ON foot of the hugely successful The Love-Hungry Farmer, Glór welcomes the return of Des Keogh in his new production, My Fair Ladies, on Thursday, June 25.
Celebrating his 80th birthday this year, one of Ireland’s most renowned actors and performers, Des Keogh gets to fulfill a life-long ambition to play legendary Irish man of letters, George Bernard Shaw.
Following the phenomenal worldwide success of his show, The Love-Hungry Farmer by John B Keane, which he also adapted, Des has written, adapted and performs in a hugely entertaining new play, My Fair Ladies, about the many ladies in the extraordinary life of one of the greatest playwrights of all time.
“I’m very well, in spite of my advanced age. I’m in good form and I still have the energy to do it, thank God,” said Des.
“I’ve done adaptations but I haven’t written anything original. My last one-man show, which I had a great time with, I adapted it from John B Keane’s letters. That was The Love-Hungry Farmer, which I also did in Glór and all over Ireland and in many places abroad as well. I had a great time with that,” he said.
“This one on George Bernard Shaw, I’ve put it all together myself and a I’ve done a lot of research and based it on his own letters and his own writing but it’s probably more an adaptation than an original work,” Des said.
In the play Bernard Shaw shares anecdotes about the loves of his life, which included leading actresses of his day like Pat Campbell and Ellen Terry, and elaborates on his forthright views on marriage and celibacy.
Shaw was a prolific and controversial author and critic. His many plays included Pygmalion, which was turned into the phenomenally successful musical My Fair Lady.
“He’s such an extraordinary character and a multi-faceted character. I suppose I did have a fascination with him over the years, though I haven’t been in many of his plays.
“I’ve been in a couple all right and one of my favourites is Arms and the Man, which I’ve been in a few times playing different parts. Then, going way back to the early days, I was in Heartbreak House with Hilton Edwards at the Gate Theatre.
“The late Donal Donnelly, he was a great Irish actor, he did a one-man show on George Bernard Shaw called My Astonishing Self, and I asked him if I could see his script and he very kindly gave me carte blanche to use it. I’ve referred to that when I was putting my own together but I decided to go down a very different route because Donal was dealing more with Shaw’s views on religion and things like vivisection and Fabianism and things like that and I don’t go into that at all.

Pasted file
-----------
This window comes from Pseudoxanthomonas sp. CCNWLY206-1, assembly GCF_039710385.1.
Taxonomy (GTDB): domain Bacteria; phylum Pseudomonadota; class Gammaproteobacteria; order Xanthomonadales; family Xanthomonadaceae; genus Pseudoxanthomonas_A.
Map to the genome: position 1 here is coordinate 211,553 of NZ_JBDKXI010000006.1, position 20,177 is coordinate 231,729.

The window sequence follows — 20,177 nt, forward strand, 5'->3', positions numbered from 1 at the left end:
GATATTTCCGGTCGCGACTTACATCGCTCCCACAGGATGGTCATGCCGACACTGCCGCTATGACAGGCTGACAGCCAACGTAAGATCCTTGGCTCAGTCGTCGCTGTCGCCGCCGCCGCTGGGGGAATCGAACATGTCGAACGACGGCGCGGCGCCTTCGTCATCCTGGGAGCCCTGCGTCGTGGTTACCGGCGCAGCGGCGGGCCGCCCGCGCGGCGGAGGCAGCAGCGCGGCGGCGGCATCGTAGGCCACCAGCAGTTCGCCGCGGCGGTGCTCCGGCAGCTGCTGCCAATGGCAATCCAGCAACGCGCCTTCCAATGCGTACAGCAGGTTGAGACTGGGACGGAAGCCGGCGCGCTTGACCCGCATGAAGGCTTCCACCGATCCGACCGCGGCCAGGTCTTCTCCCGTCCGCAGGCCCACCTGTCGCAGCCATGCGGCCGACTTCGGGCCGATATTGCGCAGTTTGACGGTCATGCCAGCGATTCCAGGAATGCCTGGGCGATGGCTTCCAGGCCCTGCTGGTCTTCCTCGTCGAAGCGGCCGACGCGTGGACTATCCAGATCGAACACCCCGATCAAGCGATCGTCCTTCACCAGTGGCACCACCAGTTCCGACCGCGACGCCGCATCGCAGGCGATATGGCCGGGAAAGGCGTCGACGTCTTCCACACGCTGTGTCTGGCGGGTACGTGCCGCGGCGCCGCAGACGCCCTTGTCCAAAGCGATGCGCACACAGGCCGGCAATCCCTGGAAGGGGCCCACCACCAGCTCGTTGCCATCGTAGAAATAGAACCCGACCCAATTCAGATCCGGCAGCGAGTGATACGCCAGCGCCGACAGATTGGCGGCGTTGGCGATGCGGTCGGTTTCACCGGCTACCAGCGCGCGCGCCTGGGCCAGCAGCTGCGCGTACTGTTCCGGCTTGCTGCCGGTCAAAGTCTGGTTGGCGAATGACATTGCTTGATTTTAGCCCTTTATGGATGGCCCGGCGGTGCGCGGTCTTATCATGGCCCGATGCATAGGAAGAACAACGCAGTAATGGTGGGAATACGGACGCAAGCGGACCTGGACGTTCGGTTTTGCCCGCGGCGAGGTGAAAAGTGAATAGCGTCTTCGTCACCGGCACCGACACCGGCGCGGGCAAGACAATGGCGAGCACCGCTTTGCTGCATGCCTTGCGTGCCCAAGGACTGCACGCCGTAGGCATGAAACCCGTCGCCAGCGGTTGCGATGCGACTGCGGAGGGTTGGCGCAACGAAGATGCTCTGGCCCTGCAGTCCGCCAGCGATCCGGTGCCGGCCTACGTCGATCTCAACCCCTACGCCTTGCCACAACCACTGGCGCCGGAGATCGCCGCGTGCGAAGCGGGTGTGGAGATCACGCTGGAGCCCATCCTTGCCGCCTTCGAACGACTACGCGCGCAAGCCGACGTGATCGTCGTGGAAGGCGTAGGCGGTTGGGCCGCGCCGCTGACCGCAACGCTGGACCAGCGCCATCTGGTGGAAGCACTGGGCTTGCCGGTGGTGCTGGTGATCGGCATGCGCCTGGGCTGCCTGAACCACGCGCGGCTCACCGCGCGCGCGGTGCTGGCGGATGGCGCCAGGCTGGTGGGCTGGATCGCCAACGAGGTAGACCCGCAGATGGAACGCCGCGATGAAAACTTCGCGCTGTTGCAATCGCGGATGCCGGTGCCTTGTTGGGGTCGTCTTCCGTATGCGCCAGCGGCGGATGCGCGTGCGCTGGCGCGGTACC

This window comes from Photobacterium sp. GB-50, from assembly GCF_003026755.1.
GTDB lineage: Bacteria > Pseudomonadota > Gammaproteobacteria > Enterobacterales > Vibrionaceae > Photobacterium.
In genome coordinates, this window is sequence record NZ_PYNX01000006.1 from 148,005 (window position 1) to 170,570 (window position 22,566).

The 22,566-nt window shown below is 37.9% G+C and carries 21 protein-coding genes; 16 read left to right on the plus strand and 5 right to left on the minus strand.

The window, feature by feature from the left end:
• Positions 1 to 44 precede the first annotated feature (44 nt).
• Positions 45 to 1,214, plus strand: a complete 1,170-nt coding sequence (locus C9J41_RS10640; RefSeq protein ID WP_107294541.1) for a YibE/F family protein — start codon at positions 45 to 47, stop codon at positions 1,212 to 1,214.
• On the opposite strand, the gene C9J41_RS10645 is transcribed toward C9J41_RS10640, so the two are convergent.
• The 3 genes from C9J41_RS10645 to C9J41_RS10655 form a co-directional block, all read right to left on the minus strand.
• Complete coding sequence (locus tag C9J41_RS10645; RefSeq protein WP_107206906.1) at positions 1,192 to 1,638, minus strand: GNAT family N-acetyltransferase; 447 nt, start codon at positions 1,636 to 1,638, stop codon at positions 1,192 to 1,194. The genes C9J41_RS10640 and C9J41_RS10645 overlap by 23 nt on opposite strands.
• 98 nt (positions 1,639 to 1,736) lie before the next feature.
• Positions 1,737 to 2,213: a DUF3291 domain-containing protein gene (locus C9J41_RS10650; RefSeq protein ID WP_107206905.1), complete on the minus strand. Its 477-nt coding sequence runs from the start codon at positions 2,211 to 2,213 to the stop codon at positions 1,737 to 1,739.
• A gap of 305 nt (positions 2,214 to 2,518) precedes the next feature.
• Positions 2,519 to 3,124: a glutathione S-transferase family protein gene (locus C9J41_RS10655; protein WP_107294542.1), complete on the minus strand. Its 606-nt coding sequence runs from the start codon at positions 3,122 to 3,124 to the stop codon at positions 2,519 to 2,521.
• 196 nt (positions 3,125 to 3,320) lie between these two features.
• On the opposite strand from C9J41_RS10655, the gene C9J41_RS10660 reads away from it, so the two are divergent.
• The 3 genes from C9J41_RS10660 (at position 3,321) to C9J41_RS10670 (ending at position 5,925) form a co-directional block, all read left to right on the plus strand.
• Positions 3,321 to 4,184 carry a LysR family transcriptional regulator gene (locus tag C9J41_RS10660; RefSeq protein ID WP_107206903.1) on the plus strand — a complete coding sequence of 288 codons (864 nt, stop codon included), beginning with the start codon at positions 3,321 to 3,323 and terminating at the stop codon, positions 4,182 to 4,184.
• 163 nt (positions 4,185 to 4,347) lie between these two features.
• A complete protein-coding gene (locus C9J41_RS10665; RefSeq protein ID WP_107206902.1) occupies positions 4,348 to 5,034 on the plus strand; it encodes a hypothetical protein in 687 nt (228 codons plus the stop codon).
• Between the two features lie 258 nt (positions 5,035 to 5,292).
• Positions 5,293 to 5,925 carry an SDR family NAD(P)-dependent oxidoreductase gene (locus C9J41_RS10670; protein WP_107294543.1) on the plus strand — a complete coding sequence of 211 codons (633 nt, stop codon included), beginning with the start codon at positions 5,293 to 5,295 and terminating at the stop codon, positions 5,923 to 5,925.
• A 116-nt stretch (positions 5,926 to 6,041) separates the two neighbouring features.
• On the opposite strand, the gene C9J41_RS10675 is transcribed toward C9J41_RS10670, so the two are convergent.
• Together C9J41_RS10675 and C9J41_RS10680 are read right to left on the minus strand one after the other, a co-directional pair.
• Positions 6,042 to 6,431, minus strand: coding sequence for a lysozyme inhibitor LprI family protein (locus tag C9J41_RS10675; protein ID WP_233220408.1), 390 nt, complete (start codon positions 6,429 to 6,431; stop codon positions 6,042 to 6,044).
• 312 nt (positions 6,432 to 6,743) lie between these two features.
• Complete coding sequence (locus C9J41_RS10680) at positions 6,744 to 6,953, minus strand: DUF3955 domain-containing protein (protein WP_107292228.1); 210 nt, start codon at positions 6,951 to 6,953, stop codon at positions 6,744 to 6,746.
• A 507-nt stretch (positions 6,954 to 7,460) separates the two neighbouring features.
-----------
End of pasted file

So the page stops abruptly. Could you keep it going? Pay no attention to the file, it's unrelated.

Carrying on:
“I decided to concentrate on the women. Shaw was, dare I say, very long-winded at times and I didn’t want to be that. I did discover when I was researching and reading about him that he did have quite a number of ladies in his life. I decided that’s what I’ll concentrate on,” Des said.
“It’s quite taxing but now that it’s up and running and I’ve been playing it now for the last six weeks, I find it easier. Now that I have it in my head and don’t have to sort of worry anymore about remembering what’s next.
“I’ve made a lot of changes. I started it off in a very nice theatre in Clontarf for three weeks and during that time I made quite a few changes. I was discovering as I went along that certain bits weren’t automatically working as well as I had hoped, or I wanted to add in little bits here or there. But over the last few weeks, it’s more or less set and settled,” he said.
“I like working in Glór but it can be a little tricky for a one-man show because the whole auditorium is so wide. If you have a full house, which of course, we all hope that we will, it means that you have to take in the people on both sides, where in most theatres you can just play out towards the front.
“It’s very nice though to get a big crowd in Glór and, I must say, I’ve enjoyed being there a number of times,” he said.
“I’ve visited Clare a number of times. We go to Connemara every year but I’ve spent a few holidays in Ballyvaughan in one of those lovely thatched cottages and I have enjoyed it very much.
“I’ve also played a bit of golf in Lahinch. I haven’t played for about five years. In the old days I used to play a lot with Frank Patterson [his late brother-in-law]. Frank was a great pal of mine and he was a very keen golfer.
“Sometimes we would take off and go for a couple of days golfing together, maybe in Ballybunion or over to Lahinch. But that’s many years ago because poor Frank died over 15 years ago now,” Des said.
Des has just completed two sell-out runs of the acclaimed revival of Moll by John B Keane at the Gaiety Theatre Dublin. In 2014, he appeared in the world-premiere production of Dreamland by Jim Nolan, for which he was nominated for an Irish Times Theatre Award.
By Ron Kirwan